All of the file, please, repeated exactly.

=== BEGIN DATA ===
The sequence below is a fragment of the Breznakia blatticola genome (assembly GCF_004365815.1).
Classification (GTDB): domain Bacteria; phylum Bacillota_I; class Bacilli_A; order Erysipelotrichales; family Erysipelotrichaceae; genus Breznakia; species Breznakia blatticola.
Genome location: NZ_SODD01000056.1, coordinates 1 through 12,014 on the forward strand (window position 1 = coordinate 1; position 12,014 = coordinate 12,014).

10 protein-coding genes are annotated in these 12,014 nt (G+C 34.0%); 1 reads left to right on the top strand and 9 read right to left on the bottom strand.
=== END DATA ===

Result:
The sequence below is a fragment of the Breznakia blatticola genome (assembly GCF_004365815.1).
Classification (GTDB): domain Bacteria; phylum Bacillota_I; class Bacilli_A; order Erysipelotrichales; family Erysipelotrichaceae; genus Breznakia; species Breznakia blatticola.
Genome location: NZ_SODD01000056.1, coordinates 1 through 12,014 on the forward strand (window position 1 = coordinate 1; position 12,014 = coordinate 12,014).

10 protein-coding genes are annotated in these 12,014 nt (G+C 34.0%); 1 reads left to right on the top strand and 9 read right to left on the bottom strand.